Businesses on the busy N17 at Knockdoe, badly hit by controversial traffic calming measures put in place at the junction, are hopeful that the National Roads Authority (NRA) will now sit down with them and make changes that will ensure the loss of trade caused by the alterations can be reversed.
Independent Councillor for the Oranmore Electoral Area Jim Cuddy has confirmed that the NRA have agreed to fund remedial works at the Knockdoe junction where traffic calming measures were installed last year.
“Following representations that I made to the NRA after concerns were expressed to me by motorists and business people in the area, I have not received a letter from the NRA stating that they will allocate funds to Galway County Council to alter the traffic measures at the junction.” said Cllr Cuddy.
Pat Everiss who operates the Daybreak supermarket and deli at Knockdoe says that because the road changes have made it far more difficult for customers’ cars and delivery vehicles to access his shop, business has been badly hit.
“Our deli was a stop-off point for many truck drivers who want to have a breakfast roll or some other food but now as they can’t turn in their trucks due to the way the traffic calming measures were installed they don’t stop here now.
“Also our other customers find it difficult to see the new entrances to our shop and that has also hit our business badly. The passing traffic also needs to be made aware that we are still operating and we need additional signage to show where the entrances are,” says Pat.
He also says that delivery trucks find it difficult to negotiate the bollards and traffic islands that were put into the road when the changes were made.
“Trucks delivering coal to us have to reverse around the front of the shop when trying to get out and it is a bottleneck, especially if they are trying to get back onto the N17 on the Galway side,” he added.
“We just want to sit down now with the Co Council and the NRA and work out a sensible way to benefit everybody, we are not here for fighting or disagreeing but just to come to an amicable solution that will solve the problem,” says Pat.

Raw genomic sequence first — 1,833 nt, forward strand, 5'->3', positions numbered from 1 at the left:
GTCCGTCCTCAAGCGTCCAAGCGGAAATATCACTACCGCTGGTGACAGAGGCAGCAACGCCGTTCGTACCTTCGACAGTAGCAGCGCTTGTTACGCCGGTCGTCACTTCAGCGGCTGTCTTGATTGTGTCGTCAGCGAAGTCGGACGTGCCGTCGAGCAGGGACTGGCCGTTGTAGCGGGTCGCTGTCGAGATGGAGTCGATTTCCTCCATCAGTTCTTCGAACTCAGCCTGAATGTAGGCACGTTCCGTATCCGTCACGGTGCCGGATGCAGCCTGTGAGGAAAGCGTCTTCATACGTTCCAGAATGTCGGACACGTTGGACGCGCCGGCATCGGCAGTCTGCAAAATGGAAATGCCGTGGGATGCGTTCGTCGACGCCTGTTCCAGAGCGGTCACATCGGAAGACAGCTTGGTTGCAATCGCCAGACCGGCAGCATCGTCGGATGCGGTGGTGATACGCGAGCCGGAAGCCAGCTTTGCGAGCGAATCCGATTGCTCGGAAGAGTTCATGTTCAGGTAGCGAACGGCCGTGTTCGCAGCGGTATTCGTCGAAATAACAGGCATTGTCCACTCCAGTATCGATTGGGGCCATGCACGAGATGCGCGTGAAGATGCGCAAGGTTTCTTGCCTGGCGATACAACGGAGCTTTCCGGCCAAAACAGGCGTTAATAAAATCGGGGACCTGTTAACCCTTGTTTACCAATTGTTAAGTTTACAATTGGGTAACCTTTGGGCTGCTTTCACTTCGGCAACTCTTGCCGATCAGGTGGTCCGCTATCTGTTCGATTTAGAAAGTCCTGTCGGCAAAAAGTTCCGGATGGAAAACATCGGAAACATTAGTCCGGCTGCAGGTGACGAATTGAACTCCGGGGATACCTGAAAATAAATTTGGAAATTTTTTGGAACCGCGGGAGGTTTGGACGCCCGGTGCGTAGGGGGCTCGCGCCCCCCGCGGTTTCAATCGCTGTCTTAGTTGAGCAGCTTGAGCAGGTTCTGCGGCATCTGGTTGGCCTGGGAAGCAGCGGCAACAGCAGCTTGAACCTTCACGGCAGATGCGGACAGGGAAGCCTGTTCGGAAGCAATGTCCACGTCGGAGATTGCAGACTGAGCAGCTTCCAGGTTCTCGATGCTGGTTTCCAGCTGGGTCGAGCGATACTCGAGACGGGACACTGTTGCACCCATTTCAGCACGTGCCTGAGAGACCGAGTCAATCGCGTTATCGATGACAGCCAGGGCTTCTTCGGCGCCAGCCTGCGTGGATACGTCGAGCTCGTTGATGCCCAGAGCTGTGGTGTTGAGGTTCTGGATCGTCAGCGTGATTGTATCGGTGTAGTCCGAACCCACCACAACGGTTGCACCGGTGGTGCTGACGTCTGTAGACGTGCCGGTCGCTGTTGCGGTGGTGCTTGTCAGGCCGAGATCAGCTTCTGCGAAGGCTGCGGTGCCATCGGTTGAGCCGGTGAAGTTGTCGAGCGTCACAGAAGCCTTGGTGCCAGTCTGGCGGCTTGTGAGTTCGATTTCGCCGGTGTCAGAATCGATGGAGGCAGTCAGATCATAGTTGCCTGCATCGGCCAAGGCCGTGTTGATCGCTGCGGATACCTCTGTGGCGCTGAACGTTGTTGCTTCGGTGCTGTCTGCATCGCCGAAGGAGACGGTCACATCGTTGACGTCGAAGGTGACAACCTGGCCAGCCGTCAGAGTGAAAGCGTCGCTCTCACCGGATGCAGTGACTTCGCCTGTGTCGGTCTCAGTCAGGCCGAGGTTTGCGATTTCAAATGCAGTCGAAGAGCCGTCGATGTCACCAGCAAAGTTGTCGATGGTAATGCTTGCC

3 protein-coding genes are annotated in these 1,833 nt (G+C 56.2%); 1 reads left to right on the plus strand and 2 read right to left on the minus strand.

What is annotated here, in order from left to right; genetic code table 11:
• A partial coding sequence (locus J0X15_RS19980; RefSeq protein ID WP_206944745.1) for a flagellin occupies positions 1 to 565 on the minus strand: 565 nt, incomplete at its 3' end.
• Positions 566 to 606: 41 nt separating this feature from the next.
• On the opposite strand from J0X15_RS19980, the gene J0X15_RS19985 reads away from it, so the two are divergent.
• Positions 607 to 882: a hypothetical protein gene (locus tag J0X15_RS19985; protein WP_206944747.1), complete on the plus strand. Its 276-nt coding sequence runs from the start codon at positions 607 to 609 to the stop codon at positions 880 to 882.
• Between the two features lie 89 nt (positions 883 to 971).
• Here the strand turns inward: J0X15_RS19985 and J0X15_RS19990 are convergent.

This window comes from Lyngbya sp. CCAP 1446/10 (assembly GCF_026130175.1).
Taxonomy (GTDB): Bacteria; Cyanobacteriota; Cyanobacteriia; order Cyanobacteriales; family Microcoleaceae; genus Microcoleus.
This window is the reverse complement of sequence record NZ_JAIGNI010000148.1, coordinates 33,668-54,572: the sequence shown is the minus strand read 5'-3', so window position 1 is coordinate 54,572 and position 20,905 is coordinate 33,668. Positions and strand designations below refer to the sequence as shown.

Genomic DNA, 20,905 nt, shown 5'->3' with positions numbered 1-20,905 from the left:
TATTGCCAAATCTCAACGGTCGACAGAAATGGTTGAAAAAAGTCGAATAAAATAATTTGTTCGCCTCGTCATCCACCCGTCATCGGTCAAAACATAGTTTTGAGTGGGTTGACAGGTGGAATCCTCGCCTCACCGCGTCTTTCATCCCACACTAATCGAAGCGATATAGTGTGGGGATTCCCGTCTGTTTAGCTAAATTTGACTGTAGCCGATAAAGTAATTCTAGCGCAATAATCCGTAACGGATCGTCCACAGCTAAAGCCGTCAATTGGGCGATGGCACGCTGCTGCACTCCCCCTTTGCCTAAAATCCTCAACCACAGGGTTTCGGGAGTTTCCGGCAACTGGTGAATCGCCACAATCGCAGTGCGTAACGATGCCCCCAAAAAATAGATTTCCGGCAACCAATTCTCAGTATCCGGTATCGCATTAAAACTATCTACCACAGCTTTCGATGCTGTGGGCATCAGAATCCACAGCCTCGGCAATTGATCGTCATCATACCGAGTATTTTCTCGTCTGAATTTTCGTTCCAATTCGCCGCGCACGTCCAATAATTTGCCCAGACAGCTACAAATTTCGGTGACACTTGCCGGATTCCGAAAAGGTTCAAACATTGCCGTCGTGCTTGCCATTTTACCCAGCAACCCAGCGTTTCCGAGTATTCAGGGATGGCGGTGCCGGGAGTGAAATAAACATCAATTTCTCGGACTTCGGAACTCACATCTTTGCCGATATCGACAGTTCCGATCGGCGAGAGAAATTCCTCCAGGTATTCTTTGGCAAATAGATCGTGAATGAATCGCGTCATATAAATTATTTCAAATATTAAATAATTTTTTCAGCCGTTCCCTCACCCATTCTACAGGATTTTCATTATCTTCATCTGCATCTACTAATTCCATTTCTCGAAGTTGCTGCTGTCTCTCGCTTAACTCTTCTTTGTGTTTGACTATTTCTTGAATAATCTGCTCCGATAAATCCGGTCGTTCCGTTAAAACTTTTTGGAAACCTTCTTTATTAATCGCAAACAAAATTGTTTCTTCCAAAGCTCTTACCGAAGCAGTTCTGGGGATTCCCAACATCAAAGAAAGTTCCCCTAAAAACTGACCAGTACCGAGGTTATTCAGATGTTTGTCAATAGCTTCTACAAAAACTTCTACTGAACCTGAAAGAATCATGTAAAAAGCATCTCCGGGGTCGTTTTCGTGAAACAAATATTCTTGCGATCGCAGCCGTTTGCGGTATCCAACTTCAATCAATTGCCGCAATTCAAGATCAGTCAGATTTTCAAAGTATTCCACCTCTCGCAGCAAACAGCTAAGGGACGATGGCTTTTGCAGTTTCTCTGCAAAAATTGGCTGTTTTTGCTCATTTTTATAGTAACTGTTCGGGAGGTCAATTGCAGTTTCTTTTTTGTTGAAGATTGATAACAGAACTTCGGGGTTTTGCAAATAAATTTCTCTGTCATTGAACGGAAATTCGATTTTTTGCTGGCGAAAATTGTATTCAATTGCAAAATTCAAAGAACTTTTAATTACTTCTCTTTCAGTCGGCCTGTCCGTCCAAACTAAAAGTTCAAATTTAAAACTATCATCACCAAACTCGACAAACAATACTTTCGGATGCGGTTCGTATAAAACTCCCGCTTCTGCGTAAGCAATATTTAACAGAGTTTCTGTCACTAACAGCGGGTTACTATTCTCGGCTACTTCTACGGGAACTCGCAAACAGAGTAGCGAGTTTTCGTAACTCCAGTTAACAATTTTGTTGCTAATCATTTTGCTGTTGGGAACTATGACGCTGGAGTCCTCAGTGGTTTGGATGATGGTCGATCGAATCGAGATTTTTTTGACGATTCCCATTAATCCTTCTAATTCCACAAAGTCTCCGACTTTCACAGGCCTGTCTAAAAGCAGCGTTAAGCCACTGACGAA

These sentiments are echoed by Eugene Geraghty of Geraghty Wood Products, which has been badly hit by the problems facing articulated trucks and lorries delivering and collecting goods from his factory which is just off the N17 on the Corrandulla-Slievefinn Road.
“It is so difficult for the big articulated trucks to negotiate the corner from the Galway side in particular. That is from where most of them come and I have met the Co Council Engineer on this.
“If they had negotiated with a local land owner they could have been able to get a piece of land to enable that corner to be made wider. But there are also question marks about the bus stop being badly situated near that corner and buses, when stopped there, blocking off the view of traffic coming from the Corrandulla-Slievefinn Road,” says Eugene.
He added that the general view was that if this bus stop was moved to the Tuam side of the shops it would be far safer for everybody, including those getting off the buses.
Eugene added that there is also a timber fence around a soak pit on the corner of the N17–Corrandulla–Slievefinn road which is interfering with the vision of motorists trying to access the main road from the Corrandulla side.
Business at the popular Lydon’s Pub is also understood to have been impacted by the changes to the road layout.
Cllr Jim Cuddy says he has spoken with the Senior Engineer in Galway County Council and has asked him to meet with local people before any work is started, so that they know what is to be changed and allow them to express their views.
“This junction was designed by the NRA, but there have been many complaints including the effect it has had on local businesses, difficulty for lorries in negotiating the junction, the position of the bus stop and general safety and site distance concerns.
“The changes which will have to be implemented are of a technical nature to try and address these issues and I will be liaising closely with Galway Co Council and local people to ensure that any work which is carried out will result in real improvements,” said Cllr. Cuddy.